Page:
Don't make the patient feel rushed. The last thing a doctor should do when pressed for time is to behave as if pressed for time. The patient is more likely to leave the consultation with 'unfinished' business.
Explain what you are thinking and openly discuss your proposed
management and treatment plan. Patients about to undergo a
procedure should be informed what to expect during and after
treatment. Consider the following examples:
Provide the patient with options and the time to consider them. Determine the patient's level of understanding by using a questioning strategy that will allow you to identify any deficit in this regard.
Complaints handling systems
Avoiding complaints would be the ideal, however the reality is that you will probably encounter a complaint at some time in your professional career. It is important to have a protocol in place for handling complaints and for dealing with them promptly and professionally.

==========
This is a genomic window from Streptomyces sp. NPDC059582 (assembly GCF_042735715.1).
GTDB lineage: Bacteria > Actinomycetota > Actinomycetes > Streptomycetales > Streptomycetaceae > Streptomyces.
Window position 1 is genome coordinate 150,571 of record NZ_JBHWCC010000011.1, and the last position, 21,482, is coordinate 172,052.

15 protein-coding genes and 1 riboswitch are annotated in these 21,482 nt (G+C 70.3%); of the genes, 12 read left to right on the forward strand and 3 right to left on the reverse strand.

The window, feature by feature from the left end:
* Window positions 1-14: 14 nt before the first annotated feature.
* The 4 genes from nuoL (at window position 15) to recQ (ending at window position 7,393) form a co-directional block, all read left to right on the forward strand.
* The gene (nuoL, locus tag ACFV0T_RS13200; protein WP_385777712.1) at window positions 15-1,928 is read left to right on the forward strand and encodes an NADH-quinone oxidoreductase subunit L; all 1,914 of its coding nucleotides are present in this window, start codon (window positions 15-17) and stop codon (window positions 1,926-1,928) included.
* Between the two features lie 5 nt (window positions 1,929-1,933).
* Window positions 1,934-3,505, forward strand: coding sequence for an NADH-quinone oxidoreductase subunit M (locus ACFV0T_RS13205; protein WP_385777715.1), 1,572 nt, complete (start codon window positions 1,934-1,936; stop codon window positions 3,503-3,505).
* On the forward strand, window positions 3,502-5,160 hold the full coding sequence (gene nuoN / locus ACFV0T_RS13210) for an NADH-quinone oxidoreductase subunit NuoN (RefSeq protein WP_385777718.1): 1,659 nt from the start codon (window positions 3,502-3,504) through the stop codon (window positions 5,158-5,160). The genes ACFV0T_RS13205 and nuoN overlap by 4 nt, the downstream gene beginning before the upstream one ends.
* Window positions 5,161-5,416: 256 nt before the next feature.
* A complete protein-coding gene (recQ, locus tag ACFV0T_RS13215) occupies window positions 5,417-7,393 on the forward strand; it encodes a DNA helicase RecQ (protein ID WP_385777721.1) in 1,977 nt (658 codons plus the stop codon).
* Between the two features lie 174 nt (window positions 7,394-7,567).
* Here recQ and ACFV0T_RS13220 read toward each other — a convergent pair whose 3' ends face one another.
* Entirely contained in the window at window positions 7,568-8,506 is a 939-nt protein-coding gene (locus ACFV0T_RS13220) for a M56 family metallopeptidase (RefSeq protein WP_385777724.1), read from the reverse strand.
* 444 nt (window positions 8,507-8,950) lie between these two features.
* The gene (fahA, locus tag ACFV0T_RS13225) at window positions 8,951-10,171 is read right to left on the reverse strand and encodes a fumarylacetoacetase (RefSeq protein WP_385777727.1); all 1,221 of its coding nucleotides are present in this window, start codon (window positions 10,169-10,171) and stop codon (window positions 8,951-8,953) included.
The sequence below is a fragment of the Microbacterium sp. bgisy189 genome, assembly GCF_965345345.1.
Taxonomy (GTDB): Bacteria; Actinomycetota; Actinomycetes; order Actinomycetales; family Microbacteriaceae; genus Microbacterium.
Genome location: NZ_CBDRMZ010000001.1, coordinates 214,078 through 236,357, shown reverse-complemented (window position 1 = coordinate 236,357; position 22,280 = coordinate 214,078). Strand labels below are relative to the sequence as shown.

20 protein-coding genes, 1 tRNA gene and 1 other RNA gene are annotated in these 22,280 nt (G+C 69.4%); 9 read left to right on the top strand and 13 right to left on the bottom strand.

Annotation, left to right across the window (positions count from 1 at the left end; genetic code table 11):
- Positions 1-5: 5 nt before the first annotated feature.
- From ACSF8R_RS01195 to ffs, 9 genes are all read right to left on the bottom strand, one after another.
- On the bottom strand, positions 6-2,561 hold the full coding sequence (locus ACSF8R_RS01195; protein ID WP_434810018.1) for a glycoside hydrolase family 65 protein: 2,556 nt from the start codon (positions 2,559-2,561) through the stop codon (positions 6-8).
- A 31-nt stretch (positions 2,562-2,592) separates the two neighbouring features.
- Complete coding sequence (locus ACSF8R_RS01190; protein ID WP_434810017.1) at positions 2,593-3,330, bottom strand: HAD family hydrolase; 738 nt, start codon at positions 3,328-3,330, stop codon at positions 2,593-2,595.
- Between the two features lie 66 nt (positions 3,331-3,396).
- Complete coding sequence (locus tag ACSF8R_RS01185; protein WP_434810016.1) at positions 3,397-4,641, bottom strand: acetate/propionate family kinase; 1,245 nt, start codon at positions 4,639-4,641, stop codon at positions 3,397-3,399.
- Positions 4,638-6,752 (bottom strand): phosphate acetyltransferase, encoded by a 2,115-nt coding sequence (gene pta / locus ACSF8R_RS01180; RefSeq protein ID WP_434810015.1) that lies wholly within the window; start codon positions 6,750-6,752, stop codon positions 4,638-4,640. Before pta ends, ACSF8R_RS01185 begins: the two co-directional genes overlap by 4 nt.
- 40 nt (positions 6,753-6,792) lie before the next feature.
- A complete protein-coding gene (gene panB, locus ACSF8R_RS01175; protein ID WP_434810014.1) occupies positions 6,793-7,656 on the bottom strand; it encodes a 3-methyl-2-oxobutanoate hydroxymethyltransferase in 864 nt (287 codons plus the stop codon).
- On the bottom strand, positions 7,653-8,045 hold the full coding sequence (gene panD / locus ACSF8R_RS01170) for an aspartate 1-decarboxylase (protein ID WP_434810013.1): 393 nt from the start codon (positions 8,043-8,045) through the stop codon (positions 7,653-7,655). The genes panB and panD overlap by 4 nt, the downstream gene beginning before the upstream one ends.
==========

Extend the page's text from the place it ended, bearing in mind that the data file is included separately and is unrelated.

Managing patient expectations
Doctors can be drawn into arguments and then give in to patient demands "because they felt sorry for them" or wanted to "do them a favour" or just could not say "no", against their clinical judgement. In the long run, this places a great deal of strain and pressure on the doctor and sets up the patient's expectation for treatment in future consultations. For instance, there are limits to what medicine can achieve: some illnesses cannot be cured, advertised medications or procedures may not be suitable for a particular patient, or a cosmetic procedure may not restore a patient's happiness.
Managing unrealistic expectations is about assessing the situation and thinking about points such as those which follow: